Process of Incorporation

By Zoofull
  • Chicago, Burlington, and Quincy Railroad Company v. City of Chicago

    Chicago, Burlington, and Quincy Railroad Company v. City of Chicago
    After having a railroad and some private property condemned to join two streets, the city of Chicago properly compensated the owners of the private land, but only gave the railroad owners one dollar. The owners of the railroad appealed. The railroad company was denied compensation due to the nature of the procedures taken during the compensation. The final decision was 7 to 1 in favor of Chicago.
  • Gitlow v. New York

    Gitlow v. New York
    After being charged with the crime of distributing a socialist manifesto that promoted the overthrowing of the government, Gitlow claimed that the statute that he was being indicted with went against the first amendment freedom of speech. The supreme court ruled that even though there is an amendment for freedom of speech, speech that involves harm to the government or the citizens of the government is not protected by that amendment.
  • Near v. Minnesota

    Near v. Minnesota
    After a printing press was suppressed due to their implication that a local police regiment had dealings with mobsters, the printing press took the local department to court. The supreme court decided in a 5 to 4 decision that Near's right to freedom of press had been violated by the local Minnesota government.
  • De Jonge v. Oregon

    De Jonge v. Oregon
    Dirk De Jonge (a communist party spokesman) held a meeting for the communist party on July 27th, 1934. During the meeting, the police raided the building and arrested De Jonge under the pretense of their criminal syndicalism statute. De Jonge took the case to court over an infringement of his first amendment rights. After making it to the supreme court, the court's decision rode on the fact that De Jonge had not done anything unlawful and there was no proof of any intent to cause harm.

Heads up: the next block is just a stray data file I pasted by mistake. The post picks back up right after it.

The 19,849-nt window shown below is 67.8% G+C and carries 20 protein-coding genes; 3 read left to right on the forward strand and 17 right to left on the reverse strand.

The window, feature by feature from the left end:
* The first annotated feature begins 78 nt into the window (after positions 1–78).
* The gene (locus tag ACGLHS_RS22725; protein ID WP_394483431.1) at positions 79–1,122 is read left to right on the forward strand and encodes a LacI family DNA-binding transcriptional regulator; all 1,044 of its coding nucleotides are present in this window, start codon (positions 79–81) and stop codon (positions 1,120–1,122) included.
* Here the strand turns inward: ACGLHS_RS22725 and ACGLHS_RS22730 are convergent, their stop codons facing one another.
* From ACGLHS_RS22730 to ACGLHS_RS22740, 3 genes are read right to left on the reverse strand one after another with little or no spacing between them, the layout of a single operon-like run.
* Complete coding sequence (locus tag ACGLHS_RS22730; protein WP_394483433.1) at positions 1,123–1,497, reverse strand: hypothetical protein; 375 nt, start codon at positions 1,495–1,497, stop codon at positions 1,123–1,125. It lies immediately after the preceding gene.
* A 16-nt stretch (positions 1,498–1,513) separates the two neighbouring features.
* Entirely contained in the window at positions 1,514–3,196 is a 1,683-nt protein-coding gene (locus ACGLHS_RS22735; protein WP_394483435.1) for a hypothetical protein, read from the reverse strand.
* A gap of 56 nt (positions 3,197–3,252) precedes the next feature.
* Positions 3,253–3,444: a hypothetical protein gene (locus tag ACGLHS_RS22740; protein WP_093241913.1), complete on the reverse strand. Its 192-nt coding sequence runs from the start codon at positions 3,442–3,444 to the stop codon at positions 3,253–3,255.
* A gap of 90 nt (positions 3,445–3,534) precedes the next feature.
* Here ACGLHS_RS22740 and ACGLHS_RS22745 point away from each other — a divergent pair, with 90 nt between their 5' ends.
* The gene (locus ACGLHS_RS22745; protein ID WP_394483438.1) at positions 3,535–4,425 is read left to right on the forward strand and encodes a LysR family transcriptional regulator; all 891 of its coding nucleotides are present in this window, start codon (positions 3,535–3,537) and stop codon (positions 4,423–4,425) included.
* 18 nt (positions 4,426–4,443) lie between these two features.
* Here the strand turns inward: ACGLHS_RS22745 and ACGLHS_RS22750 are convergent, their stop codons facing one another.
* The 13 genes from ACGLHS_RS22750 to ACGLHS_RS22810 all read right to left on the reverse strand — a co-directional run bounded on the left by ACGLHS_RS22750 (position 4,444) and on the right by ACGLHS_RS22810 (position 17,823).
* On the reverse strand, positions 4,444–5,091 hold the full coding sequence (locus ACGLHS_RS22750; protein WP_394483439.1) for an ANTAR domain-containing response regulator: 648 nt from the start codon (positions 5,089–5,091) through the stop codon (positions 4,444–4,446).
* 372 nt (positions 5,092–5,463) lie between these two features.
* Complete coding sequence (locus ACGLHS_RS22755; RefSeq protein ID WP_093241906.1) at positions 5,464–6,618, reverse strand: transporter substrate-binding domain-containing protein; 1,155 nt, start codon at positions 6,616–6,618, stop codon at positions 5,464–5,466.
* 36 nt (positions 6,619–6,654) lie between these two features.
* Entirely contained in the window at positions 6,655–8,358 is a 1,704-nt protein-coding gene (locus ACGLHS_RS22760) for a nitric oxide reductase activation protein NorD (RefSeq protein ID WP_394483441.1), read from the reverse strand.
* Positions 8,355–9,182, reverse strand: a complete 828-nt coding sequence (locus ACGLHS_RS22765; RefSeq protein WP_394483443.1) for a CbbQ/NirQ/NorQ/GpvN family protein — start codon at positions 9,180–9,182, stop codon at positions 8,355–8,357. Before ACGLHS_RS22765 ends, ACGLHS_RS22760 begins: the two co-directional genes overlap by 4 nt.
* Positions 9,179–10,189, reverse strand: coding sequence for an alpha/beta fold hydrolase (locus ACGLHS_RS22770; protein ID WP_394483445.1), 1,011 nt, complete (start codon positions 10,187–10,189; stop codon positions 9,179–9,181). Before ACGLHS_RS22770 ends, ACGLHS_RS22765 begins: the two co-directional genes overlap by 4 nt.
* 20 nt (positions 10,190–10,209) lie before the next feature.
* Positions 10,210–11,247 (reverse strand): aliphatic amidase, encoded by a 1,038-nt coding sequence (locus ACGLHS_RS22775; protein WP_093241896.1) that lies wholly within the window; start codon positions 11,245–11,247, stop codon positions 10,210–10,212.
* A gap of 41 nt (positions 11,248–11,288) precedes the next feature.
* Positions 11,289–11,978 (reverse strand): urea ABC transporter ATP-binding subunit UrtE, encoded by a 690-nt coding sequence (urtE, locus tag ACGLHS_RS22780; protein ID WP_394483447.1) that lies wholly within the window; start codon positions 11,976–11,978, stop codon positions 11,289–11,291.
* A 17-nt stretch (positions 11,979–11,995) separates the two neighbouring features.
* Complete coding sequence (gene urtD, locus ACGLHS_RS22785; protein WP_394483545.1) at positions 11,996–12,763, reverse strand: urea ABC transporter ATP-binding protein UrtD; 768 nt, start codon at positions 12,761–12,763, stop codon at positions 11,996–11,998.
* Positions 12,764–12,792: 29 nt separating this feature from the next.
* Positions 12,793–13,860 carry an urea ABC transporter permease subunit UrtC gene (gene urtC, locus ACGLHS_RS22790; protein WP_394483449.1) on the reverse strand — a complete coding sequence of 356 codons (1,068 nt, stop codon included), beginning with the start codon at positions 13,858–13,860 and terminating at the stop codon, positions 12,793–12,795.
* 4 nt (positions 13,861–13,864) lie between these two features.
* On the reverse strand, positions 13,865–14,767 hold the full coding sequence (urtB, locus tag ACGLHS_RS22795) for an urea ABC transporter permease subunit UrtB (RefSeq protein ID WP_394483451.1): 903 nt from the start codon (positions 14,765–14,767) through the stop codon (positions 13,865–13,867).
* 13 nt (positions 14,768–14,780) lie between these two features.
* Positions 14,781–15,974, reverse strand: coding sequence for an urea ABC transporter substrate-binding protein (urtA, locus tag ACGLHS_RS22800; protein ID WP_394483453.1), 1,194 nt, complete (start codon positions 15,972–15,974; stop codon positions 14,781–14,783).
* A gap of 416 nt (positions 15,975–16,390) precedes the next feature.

• Cantwell v. Connecticut

    Cantwell v. Connecticut
    After being arrested for trying to obtain money from the general public without a permit and a breach of the peace of citizens while trying to promote Jehova's Witness, Cantwell and his sons took the state of Connecticut to court. The Supreme Court decided unanimously in favor of Cantwell.
  • Everson v. Board of Education of the Township of Ewing

    Everson v. Board of Education of the Township of Ewing
    In 1947, the state of New Jersey passed a law that used taxpayer dollars to reimburse the money that schools used for transportation to and from school. A resident of the town of Ewing in New Jersey Filed a lawsuit under the pretenses that the law inherently went against the 1st amendment establishment clause, as most of the schools that gained from this law were private schools. After being denied by lower courts, the supreme court decided that the board of education was in the right.
  • Mapp v. Ohio

    Mapp v. Ohio
    After police entered Mapp's home in search of a fugitive, the police force obtained obscene material that went against one of Ohio's statutes. After using that evidence to incriminate Mapp, she took the case to court. The court ruled in favor of Mapp, saying that since the evidence was obtained illegally, it could not be used in the court case.